Submitted to: Journal of Insect Science
Publication Type: Peer Reviewed Journal
Publication Acceptance Date: March 17, 2007
Publication Date: November 14, 2007
Citation: Mcquate, G.T., Vargas, R.I. 2007. Assessment of Attractiveness of Plants as Roosting Sites for the Melon Fly, Bactrocera Cucurbitae, and Oriental Fruit Fly, Bactrocera Dorsalis. Journal of Insect Science. 7(57):1536-2442. Interpretive Summary: Protein bait sprays, incorporating a toxicant, are one technique used for suppression of tephritid fruit fly populations. Effectiveness of the bait sprays, however, requires that they be applied in areas where the flies feed. Because GF-120 Fruit Fly Bait, a bait spray registered for tephritid fruit fly suppression in Hawaii, has limits on permitted application rate, ground applied bait sprays can not be applied as complete cover sprays, but applications must be targeted. Improved understanding of roosting behavior (i.e., where the flies choose to feed and seek shelter) of tephritid fruit flies is needed to improve the targeting of the bait sprays. In this study, we compared the attractiveness of potential border plants as roosting hosts for melon fly, Bactrocera cucurbitae, and oriental fruit fly, B. dorsalis. Plant species tested included windbreaks, broad-leaved ornamentals, corn (Zea mays), common weed species found in cucurbit-growing areas in Hawaii, several nonflowering/nonfruiting fruit tree species and one melon fly host crop (zucchini, Cucurbita pepo). Plants tested were established in pots and placed in clusters in an open field bordering a papaya orchard known to have well established populations of both fly species. Each plant cluster included a protein bait trap for capture of attracted flies. For melon fly, trap catch associated with castor bean (Ricinus communis) exceeded catch with any other plant species tested. Although castor bean is a weed species, it can be established along crop borders and maintained as a focal point for bait sprays. In addition to castor bean, other preferred roosting plants were the windbreaks panax (Polyscias guilfoylei) and wiliwili (Erythrina sandwicensis), and guava (Psidium guajava). For oriental fruit fly, catch associated with both panax and wiliwili was consistently high while castor bean, cocklebur (Xanthium strumarium), christmasberry (Schinus terebinthifolius), and ti leaf (Cordyline terminalis), as well as a number of different fruit trees were also used as roosting sites. Of the fruit trees, trap captures associated with guava plants were significantly higher than trap captures in the papaya orchard while trap captures associated with lemon (Citrus limon), avocado (Persea americana), orange (Citrus sinensis) and mango (Mangifera indica) trees exceeded, but were not significantly greater than, trap captures in the papaya orchard. Establishment of preferred roosting hosts as crop borders may help to improve suppression of both fruit fly species by providing sites for bait spray applications. Further research is needed to assess the use of vegetation bordering other host crops as roosting hosts, especially for oriental fruit fly.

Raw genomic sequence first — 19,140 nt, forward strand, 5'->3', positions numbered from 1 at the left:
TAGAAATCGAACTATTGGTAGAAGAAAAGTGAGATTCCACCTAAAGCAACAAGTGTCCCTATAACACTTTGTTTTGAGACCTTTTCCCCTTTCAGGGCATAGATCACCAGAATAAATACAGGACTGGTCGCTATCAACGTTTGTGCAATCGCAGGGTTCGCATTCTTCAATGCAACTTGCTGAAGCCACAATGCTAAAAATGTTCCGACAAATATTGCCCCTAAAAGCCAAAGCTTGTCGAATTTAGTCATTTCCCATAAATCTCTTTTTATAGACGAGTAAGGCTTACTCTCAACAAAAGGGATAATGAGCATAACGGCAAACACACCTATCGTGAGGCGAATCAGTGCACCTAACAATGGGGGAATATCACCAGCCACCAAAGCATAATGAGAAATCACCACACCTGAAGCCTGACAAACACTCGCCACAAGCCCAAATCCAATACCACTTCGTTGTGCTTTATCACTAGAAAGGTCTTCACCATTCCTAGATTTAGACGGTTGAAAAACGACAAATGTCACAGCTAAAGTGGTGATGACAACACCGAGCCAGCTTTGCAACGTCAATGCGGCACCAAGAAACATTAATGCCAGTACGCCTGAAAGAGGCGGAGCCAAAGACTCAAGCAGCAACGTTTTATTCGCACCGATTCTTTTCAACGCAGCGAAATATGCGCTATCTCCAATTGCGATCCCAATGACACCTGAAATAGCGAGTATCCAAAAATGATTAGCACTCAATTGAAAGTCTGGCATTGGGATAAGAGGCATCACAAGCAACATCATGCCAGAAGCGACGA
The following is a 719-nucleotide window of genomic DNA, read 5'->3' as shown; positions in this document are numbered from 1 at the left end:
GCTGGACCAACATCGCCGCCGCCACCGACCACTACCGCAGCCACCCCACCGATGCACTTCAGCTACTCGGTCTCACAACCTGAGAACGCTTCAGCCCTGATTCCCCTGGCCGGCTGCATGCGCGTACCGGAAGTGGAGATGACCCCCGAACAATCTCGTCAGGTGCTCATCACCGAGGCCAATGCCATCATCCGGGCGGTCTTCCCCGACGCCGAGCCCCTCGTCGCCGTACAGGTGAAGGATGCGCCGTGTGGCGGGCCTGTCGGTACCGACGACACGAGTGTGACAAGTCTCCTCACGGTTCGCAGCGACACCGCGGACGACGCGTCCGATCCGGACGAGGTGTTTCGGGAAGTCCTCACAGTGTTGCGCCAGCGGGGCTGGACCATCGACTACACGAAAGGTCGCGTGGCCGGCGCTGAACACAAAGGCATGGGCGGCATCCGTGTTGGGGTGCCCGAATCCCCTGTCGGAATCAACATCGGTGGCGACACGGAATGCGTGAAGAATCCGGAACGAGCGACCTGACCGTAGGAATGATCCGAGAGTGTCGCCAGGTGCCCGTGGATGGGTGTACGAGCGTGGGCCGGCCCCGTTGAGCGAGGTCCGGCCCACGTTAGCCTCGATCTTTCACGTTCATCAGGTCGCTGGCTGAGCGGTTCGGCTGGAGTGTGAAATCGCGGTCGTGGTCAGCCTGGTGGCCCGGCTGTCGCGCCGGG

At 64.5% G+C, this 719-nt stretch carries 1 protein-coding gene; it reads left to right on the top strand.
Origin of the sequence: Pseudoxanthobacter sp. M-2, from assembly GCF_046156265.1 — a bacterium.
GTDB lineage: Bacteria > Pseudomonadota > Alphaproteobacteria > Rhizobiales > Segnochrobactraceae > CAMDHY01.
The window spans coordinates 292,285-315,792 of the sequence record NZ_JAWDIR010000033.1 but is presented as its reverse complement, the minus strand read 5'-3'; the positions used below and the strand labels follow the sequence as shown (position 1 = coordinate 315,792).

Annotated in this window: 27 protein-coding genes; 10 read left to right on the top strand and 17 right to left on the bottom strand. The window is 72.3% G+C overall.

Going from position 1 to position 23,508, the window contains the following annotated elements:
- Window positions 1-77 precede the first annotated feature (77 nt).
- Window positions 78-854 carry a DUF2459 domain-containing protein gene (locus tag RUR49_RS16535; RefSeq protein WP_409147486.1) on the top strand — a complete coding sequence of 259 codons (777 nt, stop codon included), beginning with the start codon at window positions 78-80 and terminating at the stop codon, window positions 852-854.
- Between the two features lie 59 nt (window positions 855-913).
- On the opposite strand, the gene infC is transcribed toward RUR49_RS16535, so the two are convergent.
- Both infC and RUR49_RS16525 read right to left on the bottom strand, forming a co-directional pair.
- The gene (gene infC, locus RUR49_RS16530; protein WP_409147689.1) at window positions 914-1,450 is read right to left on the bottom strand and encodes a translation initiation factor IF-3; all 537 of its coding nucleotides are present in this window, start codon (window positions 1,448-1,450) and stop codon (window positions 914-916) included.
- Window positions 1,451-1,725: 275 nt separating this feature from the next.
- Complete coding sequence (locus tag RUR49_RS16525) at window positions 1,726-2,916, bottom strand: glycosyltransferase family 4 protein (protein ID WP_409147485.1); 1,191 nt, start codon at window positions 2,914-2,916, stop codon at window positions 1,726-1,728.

Technical Abstract: The use of toxic protein bait sprays to suppress melon fly, Bactrocera cucurbitae (Coquillett), populations typically involves application to vegetation bordering agricultural host areas where the adults seek shelter (“roost”). Although bait spray applications for suppression of oriental fruit fly, B. dorsalis (Hendel), populations have traditionally been applied to the host crop, rather than to crop borders, roosting by oriental fruit flies in borders of some crop species (e.g., papaya, Carica papaya), suggests that bait spray applications to crop borders could also help in suppression of B. dorsalis populations. In order to develop improved recommendations for application of bait sprays to border plant for suppression of melon fly and oriental fruit fly, we tested the relative attractiveness of potential border plants, in a vegetative (non-flowering) stage, to wild melon fly and oriental fruit fly populations established in a papaya orchard in Hawaii. Plants tested included windbreaks, broad-leaved ornamentals, corn [Zea mays], common weed species, locally grown fruit trees and one melon fly host crop (zucchini, Cucurbita pepo). Plants were established in pots and placed in an open field, in clusters encircling protein bait traps, about 66 feet away from the papaya orchard. We identified castor bean (Ricinus communis), panax (Polyscias guilfoylei), wiliwili (Erythrina variegate), and guava (Psidium guajava) as preferred roosting hosts for melon fly and wiliwili, panax, castor bean, cocklebur (Xanthium strumarium), christmasberry (Schinus terebinthifolius), ti leaf (Cordyline terminalis), guava and several Citrus spp. as preferred roosting hosts for oriental fruit fly. Guava had not previously been identified as a preferred roosting host for melon fly. Other than for the use of panax as a roosting host, there has previously been little attention to roosting hosts for oriental fruit fly. Establishment of preferred roosting hosts as crop borders may help to improve suppression of both fruit fly species by providing sites for bait spray applications. Further research is needed to assess the use of vegetation bordering other host crops as roosting hosts, especially for oriental fruit fly.